2 replies on “Town Board Hears Storm-Water Concerns”

  1. When speaking about stormwater and environmental topics, Richard Shea is quoted as saying, “We do not shirk our responsibilities in regard to enforcement of laws.” Perhaps he means enforcement against citizens exclusively, exempting the Town from all responsibility for following those laws when it comes to Town as perpetrator. I have been asking the Town for several years now, reported in the local papers, to correct their negligence. The Town is draining a documented wetland into the stormwater basins as well as the entire length of Knollwood Lane is diverting its stormwater directly onto my property. This has happened because a retention pond required by the original subdivision approval of Knollwood was never built. What is a citizen to do while watching their property destroyed by the Town’s willful negligence and disobedience of the very laws they enforce on their citizens?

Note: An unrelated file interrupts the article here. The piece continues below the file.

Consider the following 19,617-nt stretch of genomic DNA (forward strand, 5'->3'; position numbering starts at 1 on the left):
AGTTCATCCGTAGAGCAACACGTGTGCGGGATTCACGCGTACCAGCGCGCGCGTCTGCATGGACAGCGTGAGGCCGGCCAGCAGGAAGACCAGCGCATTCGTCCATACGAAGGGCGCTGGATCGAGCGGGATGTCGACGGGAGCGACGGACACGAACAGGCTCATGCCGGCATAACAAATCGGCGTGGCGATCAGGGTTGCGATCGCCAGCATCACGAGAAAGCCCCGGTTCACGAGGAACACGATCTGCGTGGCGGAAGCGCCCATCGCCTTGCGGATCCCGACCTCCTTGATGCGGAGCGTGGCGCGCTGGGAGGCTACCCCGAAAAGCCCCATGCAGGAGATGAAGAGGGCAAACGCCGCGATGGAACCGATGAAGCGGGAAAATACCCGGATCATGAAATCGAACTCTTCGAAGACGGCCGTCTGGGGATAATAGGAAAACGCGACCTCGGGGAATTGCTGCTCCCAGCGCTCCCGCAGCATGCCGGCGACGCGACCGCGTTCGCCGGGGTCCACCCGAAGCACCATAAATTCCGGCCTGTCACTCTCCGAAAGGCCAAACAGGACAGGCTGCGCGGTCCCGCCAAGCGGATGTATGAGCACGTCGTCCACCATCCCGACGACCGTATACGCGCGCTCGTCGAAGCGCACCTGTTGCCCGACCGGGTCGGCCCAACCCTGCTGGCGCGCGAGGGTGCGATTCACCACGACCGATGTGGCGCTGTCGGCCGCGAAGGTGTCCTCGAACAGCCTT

2. Mrs. Finger’s comment does not include some important facts about the Town’s response to her complaint. At the time that I was made aware of an issue at her property, I went with our highway superintendent to look at the site, and met with her husband David Vickery, who gave us an extensive tour. I then arranged a subsequent visit to the site with our Town Engineer. To be clear, in this instance we are talking about an area which is comprised of mountain sides, a mountain top lake and a drainage basin of several thousand acres. Our engineer developed a remediation plan which we then presented to Mrs. Finger, and which she refused to accept. Mrs. Finger is not alone in her attempt to blame the town roads for her problems, but as a deeper investigation of actions by the Town shows, the issue is always more complex and the response from the town more comprehensive than appears at first glance. In this particular instance, the Town’s offer of help to Mrs. Finger still stands.

Comments are closed.